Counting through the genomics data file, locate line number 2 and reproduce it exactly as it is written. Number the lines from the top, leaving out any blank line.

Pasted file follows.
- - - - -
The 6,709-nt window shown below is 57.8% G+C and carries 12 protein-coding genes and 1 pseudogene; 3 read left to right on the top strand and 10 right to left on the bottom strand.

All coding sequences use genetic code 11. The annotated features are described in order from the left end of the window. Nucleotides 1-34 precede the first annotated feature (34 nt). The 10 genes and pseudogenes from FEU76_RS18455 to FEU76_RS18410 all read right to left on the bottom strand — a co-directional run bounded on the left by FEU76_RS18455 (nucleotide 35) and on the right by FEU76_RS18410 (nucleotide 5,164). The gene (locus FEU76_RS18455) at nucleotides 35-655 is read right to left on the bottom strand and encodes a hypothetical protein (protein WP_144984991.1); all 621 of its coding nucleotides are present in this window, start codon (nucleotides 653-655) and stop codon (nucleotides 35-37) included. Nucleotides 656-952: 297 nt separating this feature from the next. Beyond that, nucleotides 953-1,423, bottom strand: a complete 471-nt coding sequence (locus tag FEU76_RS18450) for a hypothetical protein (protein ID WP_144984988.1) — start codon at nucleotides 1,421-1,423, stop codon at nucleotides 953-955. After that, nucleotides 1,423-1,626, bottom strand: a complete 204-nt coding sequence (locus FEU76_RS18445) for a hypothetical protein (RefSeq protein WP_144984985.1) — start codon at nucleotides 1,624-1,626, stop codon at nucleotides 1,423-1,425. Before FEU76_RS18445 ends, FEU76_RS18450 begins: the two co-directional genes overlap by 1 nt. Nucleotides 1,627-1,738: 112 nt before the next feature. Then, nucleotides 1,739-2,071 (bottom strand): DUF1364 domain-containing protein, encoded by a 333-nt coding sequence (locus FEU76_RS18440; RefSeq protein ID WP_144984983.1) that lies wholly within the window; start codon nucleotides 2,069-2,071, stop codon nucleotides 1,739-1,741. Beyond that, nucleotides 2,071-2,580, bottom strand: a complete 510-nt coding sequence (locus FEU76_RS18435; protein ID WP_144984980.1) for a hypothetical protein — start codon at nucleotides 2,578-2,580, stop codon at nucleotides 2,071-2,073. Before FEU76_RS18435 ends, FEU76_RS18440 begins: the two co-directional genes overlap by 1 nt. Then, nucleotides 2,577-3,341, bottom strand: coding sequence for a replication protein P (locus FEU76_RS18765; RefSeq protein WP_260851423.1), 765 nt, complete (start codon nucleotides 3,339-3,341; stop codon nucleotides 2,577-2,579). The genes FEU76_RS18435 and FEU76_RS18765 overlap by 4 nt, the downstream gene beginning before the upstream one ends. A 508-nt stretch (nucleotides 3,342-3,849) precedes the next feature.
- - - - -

All coding sequences use genetic code 11. The annotated features are described in order from the left end of the window. Nucleotides 1-34 precede the first annotated feature (34 nt). The 10 genes and pseudogenes from FEU76_RS18455 to FEU76_RS18410 all read right to left on the bottom strand — a co-directional run bounded on the left by FEU76_RS18455 (nucleotide 35) and on the right by FEU76_RS18410 (nucleotide 5,164). The gene (locus FEU76_RS18455) at nucleotides 35-655 is read right to left on the bottom strand and encodes a hypothetical protein (protein WP_144984991.1); all 621 of its coding nucleotides are present in this window, start codon (nucleotides 653-655) and stop codon (nucleotides 35-37) included. Nucleotides 656-952: 297 nt separating this feature from the next. Beyond that, nucleotides 953-1,423, bottom strand: a complete 471-nt coding sequence (locus tag FEU76_RS18450) for a hypothetical protein (protein ID WP_144984988.1) — start codon at nucleotides 1,421-1,423, stop codon at nucleotides 953-955. After that, nucleotides 1,423-1,626, bottom strand: a complete 204-nt coding sequence (locus FEU76_RS18445) for a hypothetical protein (RefSeq protein WP_144984985.1) — start codon at nucleotides 1,624-1,626, stop codon at nucleotides 1,423-1,425. Before FEU76_RS18445 ends, FEU76_RS18450 begins: the two co-directional genes overlap by 1 nt. Nucleotides 1,627-1,738: 112 nt before the next feature. Then, nucleotides 1,739-2,071 (bottom strand): DUF1364 domain-containing protein, encoded by a 333-nt coding sequence (locus FEU76_RS18440; RefSeq protein ID WP_144984983.1) that lies wholly within the window; start codon nucleotides 2,069-2,071, stop codon nucleotides 1,739-1,741. Beyond that, nucleotides 2,071-2,580, bottom strand: a complete 510-nt coding sequence (locus FEU76_RS18435; protein ID WP_144984980.1) for a hypothetical protein — start codon at nucleotides 2,578-2,580, stop codon at nucleotides 2,071-2,073. Before FEU76_RS18435 ends, FEU76_RS18440 begins: the two co-directional genes overlap by 1 nt. Then, nucleotides 2,577-3,341, bottom strand: coding sequence for a replication protein P (locus FEU76_RS18765; RefSeq protein WP_260851423.1), 765 nt, complete (start codon nucleotides 3,339-3,341; stop codon nucleotides 2,577-2,579). The genes FEU76_RS18435 and FEU76_RS18765 overlap by 4 nt, the downstream gene beginning before the upstream one ends. A 508-nt stretch (nucleotides 3,342-3,849) precedes the next feature.